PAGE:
For a school such as the University of the District of Columbia, is there any better way to begin a football program than with the Dallas Cowboys' offense and the Redskins' defense? Or with four former pros with a strong sense of community as the coaches?
Well, yes there is. And the notion uppermost in the minds of head coach Ted Vactor and assistants Willie Banks. Spain Musgrove and Dick Smith is that the players who execute all those exotic formations are first and fore-most students.
"We encourage the kids to skip practice now and then if that's the way to stay solid in the classroom," said Vactor. He was watching a practice that began about 5 p.m. the other evening at Randall Recreation Center and added, "You'll notice that our team grows as the night goes on.
"But then some have to leave early, too, for evening classes." He laughed, "In the Big Eight and all those other big-time places, you don't have a class after 2 p.m. Winning games would be nice here - and it'll happen in two years or so - but that's not the important thing now."
"The point now is seeing the guys change their attitude toward people, a day-to-day thing, a show of respect that wasn't there before, a concern for their teammates. We've got lots of guys who weren't really sure what they want. We hope we can give them a direction - and a degree."
UDC draws the bulk of its 35 or so players from the academically troubled Federal City College, which one former official said "passed athletes, and then passed the athletes out of school."
"Every year there would be a maximum of 10 guys returning," said Banks, "because there was never the proper counseling. And discipline.Everyone is so spastic. They all want to do their own thing. Another year in a real disciplined-type situation, with some tradition, and I think this can be a very respectable team.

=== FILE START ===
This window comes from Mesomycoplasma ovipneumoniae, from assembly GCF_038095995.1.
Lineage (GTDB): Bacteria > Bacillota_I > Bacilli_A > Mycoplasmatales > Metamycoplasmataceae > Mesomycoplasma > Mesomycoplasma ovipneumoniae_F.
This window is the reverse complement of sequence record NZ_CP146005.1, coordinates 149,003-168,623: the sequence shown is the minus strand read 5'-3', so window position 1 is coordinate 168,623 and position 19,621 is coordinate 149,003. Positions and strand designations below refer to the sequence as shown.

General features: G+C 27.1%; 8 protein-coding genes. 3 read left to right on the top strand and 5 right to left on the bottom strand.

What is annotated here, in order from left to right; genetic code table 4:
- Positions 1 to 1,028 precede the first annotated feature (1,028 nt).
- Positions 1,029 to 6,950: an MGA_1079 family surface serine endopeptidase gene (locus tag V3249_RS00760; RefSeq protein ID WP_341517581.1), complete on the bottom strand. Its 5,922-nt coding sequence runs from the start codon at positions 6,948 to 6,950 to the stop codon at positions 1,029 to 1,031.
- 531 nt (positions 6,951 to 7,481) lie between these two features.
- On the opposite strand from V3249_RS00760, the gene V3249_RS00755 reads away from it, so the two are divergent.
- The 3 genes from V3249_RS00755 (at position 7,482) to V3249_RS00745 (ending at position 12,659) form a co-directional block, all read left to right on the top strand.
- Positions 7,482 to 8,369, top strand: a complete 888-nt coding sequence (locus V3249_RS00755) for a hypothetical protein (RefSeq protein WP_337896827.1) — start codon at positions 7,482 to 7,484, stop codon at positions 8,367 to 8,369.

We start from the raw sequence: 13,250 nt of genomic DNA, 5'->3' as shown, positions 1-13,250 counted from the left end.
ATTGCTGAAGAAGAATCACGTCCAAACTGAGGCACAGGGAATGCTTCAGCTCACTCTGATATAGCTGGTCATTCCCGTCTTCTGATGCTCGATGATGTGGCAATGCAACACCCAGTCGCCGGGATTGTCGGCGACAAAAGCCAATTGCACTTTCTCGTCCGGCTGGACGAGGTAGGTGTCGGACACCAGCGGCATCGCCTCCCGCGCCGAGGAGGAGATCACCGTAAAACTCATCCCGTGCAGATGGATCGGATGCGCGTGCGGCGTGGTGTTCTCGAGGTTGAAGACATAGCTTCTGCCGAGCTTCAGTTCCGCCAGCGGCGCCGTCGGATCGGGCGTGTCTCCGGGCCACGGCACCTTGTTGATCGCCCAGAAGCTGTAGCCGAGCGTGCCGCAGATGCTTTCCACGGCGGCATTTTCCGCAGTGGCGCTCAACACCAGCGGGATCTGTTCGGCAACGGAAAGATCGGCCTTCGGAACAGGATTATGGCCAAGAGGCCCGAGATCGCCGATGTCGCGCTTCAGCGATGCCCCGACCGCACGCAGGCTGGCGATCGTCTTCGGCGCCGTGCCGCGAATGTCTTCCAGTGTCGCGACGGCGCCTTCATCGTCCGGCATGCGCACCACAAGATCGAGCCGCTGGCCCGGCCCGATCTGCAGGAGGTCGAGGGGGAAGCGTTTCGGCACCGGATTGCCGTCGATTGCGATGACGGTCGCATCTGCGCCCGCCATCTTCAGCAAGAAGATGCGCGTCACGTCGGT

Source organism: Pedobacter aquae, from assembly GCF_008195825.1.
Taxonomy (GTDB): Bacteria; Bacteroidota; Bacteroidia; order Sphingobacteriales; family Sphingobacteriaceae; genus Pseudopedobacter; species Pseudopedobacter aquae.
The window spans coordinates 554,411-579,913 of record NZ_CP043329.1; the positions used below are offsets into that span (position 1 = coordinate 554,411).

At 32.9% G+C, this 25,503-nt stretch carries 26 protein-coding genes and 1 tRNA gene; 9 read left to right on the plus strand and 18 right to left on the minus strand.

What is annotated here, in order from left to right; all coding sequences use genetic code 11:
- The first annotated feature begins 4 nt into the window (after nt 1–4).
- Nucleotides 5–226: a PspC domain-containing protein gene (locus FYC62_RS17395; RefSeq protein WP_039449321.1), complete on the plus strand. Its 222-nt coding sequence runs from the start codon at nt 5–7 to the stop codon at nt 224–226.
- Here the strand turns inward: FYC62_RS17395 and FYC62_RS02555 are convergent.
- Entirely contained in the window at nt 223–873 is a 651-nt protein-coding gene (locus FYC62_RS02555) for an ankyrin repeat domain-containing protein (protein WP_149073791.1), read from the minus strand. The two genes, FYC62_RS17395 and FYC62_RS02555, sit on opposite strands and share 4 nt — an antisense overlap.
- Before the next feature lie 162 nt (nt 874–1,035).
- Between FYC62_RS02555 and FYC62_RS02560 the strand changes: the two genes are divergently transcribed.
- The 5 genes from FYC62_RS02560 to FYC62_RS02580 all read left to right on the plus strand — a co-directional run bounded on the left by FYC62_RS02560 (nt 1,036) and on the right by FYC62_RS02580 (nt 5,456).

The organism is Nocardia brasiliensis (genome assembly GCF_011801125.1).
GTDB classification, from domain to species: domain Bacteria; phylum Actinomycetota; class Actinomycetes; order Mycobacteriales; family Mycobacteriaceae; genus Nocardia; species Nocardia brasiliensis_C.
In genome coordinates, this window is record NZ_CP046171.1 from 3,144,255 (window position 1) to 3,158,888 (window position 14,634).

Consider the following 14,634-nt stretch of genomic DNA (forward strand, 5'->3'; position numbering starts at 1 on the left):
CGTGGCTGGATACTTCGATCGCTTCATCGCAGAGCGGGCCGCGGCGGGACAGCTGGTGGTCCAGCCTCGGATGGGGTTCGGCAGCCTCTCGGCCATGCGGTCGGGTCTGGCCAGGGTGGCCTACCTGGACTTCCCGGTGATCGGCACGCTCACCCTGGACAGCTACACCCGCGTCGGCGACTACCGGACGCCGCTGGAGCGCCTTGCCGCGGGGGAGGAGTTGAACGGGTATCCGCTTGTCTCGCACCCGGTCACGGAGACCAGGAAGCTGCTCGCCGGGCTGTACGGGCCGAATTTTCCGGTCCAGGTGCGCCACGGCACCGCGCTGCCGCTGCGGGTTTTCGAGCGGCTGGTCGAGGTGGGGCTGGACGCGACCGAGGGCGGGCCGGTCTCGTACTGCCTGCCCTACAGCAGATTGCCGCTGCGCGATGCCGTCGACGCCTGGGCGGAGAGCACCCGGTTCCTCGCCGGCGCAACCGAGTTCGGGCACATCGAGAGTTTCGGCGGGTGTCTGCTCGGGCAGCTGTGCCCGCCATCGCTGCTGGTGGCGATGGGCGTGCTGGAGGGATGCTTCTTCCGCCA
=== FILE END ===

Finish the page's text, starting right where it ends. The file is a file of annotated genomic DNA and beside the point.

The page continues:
"Some of those kids didn't know how to get into a (lineman's) stance. Now they running offensive football. It means they can learn to play well and carry those lessons over into life. And the bulk of the team is freshmen and sophomores."
V actor, assistant director of atheltics at UDC and appointed head coach two games ago, is the only full-time coach. Banks is a mental-health specialist with the Department of Human Resources. Musgrove is director of the Eastern Branch Boys Club and Smith is an academic instructor at Lorton.
All of them, and especially Vactor, are able to relate to the UDC athletes, tell them from first-hand experience that the pro football dream flickers just so long - and that after it ends the player had better have something solid, like a college diploma, to fall back on. An active Redskin, middle linebacker Harold McLinton also talks often with the team.
"It's a big change from what I was used to, sure," Vactor said. "But I do enjoy it - and we're growing with the team. We know football, but we don't always know how to get it across. Sometimes I'll be talking about combos and all sorts of fancy defenses and they'll be looking at me like. 'Is this man mad?'"